Neglected and abused because of his blindness, Soordas supposedly left his home as a child and met the Hindu philosopher- Sri Vallabhcharya on the banks of Yamuna. This chance meeting resulted in a lifetime of spirituality and immersion in devotional poetry. Soordas showered his creativity, devotion and love to Krishna - the eternal lover. Soordas saw Radha-Krishna's ethereal love and irresistible attractions in the same way as the relationship between the soul and God. During his lifetime, Soordas wrote hundreds and thousands of poems in the Indian vernacular language of Braj. Contemplative devotion being a key characteristic of Soordas's poetry and a reflection of an era in Indian history when the notion of spiritual empowerment was at it's peak.
Soordas is the first of my series on 'Theophilia & Poets'- a series by which I aim to move beyond the realms of religion to capture the essence of some of the well known theophillic poets from Asian history. Theophilia was often an instrument which ushered in a number of revolutions, movements and even established new sects worldwide. Art, culture and religion have always been closely linked. This series is my attempt at further exploring the universality of the message of these theophillic poets across ages. Soordas is special. Soordas's theophillic poems- preaching a spontaneous, selfless motiveless love for Krishna not only paved way for elevation of the previously crude language Braj but also heralded a movement of spiritual awakening in India. This is my interpretation of Soordas in history.
INSPIRATIONS- Inside Medusa's Lair
My latest art work is an acrylic texture painting of the Medusa's lair in Turkey. The lair is located inside one of Istanbul's hundreds of underground cisterns. One of these, the Basilica Cistern or 'the sunken palace' was built in the 6th century but what makes it rather peculiar are the two pillars with Medusa's head. It is still a mystery how these pillars got inside the Cistern. According to one legend, they were brought here from a Roman temple. These two column pillars have Medusa's head at their base- one is tilted sideways and another upside down. According to some, they were kept in such a way to negate the power of Medusa's gaze. Others believe, that it was probably inverted as it symbolized a pagan past.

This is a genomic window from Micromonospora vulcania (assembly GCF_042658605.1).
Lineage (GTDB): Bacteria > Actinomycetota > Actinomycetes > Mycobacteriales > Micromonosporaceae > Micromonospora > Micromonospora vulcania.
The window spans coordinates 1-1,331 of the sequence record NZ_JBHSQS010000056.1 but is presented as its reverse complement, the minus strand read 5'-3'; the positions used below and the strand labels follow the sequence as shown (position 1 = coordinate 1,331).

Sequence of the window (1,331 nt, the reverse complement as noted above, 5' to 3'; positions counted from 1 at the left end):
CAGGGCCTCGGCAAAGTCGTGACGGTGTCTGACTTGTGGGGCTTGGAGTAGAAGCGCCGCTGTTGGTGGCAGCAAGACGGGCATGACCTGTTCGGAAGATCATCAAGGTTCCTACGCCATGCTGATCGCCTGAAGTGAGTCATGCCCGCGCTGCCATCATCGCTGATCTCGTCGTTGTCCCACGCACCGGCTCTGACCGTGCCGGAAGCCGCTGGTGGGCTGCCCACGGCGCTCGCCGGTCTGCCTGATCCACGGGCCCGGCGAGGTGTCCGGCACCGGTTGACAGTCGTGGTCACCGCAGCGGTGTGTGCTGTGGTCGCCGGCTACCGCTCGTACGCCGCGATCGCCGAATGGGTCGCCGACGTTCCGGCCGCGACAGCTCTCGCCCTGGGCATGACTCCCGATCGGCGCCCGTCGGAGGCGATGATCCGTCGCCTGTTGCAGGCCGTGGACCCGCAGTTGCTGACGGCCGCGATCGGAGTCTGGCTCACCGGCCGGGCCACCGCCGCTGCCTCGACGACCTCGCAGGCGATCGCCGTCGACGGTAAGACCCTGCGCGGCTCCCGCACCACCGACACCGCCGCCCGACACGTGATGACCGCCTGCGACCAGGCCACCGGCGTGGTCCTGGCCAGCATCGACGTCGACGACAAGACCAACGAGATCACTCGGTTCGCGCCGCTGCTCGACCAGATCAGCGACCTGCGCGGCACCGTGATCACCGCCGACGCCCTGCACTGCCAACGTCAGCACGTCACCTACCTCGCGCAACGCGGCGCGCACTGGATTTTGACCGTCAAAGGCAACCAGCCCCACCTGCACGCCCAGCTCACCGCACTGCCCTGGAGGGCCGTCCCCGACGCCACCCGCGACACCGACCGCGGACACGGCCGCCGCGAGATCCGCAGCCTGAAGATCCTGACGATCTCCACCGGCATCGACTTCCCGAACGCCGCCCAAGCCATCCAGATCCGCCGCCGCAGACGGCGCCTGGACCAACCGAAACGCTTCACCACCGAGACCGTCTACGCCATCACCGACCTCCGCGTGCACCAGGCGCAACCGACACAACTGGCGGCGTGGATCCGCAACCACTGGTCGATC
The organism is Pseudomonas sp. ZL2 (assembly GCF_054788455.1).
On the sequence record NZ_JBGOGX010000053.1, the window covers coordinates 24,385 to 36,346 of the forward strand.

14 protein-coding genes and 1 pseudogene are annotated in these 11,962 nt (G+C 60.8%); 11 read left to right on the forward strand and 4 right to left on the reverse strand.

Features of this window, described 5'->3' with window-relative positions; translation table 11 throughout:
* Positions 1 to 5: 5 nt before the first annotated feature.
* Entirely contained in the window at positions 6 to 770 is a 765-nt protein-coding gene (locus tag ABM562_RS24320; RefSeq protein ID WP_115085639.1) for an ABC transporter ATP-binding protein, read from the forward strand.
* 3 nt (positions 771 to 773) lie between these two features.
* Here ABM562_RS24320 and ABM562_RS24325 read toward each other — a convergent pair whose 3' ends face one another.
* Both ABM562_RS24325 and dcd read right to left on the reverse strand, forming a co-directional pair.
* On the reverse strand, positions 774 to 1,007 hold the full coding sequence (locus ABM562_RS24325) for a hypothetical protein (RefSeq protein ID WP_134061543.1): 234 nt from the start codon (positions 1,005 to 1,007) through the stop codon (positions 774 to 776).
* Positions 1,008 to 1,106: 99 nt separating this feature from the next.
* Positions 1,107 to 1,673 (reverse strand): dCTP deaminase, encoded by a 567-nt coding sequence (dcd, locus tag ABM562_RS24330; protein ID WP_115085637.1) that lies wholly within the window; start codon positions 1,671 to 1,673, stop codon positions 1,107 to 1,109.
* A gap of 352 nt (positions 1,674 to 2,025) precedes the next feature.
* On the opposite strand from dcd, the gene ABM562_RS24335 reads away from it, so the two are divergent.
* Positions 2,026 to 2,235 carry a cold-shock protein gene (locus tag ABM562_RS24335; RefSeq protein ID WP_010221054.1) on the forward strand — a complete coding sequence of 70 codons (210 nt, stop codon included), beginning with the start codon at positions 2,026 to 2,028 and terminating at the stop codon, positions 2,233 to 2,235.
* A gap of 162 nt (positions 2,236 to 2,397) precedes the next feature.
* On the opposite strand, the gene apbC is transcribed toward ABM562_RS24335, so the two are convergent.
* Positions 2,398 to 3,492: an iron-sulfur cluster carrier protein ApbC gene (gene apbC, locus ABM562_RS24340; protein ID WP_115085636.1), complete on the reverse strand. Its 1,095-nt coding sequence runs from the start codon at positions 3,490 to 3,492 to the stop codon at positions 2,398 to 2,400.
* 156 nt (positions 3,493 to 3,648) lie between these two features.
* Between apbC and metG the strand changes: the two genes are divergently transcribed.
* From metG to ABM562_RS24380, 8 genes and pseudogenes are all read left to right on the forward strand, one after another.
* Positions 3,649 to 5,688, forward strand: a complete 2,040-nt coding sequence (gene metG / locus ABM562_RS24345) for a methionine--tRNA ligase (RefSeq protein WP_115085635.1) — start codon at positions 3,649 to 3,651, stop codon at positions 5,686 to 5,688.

Medusa was one of the three Gorgon sisters who had snakes for hair and a mesmerizing gaze that would turn any man who looked in them, into stone. According to another legend, Medusa was a beautiful sea nymph who was seduced by Poseidon inside the temple of Athena. Enraged, Athena then cursed Medusa that whoever gazed in her enchanting eyes would turn into stone. Later, Medusa was beheaded by her lover Perseus who used her head to win many a war. Apparently, her stone-turning gaze survived her death. Over time, Medusa's myth developed strong apotropaic annotations and her head-motif came to be used as a talisman to deflect misfortune and bad luck. Throughout ancient Greece and Anatolia ( ancient Turkey), her head was painted or built on buildings to deflect negative energy. Medusa's myth still has a strong hold in the Mediterranean region. Blue and white 'evil eye' representing Medusa's eye are still sold as a talisman by the hoardes. This painting is just an attempt at capturing the mystery of Medusa's head swimming in the tranquil scarlet waters of the sunken palace...
Red is my favourite colour. Tulips, my favourite flowers. People who know me will tell you that I am full of life. Hence, Vivacious Red Tulip seemed an appropriate title for my blog. Join me as I muse over daily ramblings and share my very opinionated thoughts over all things random..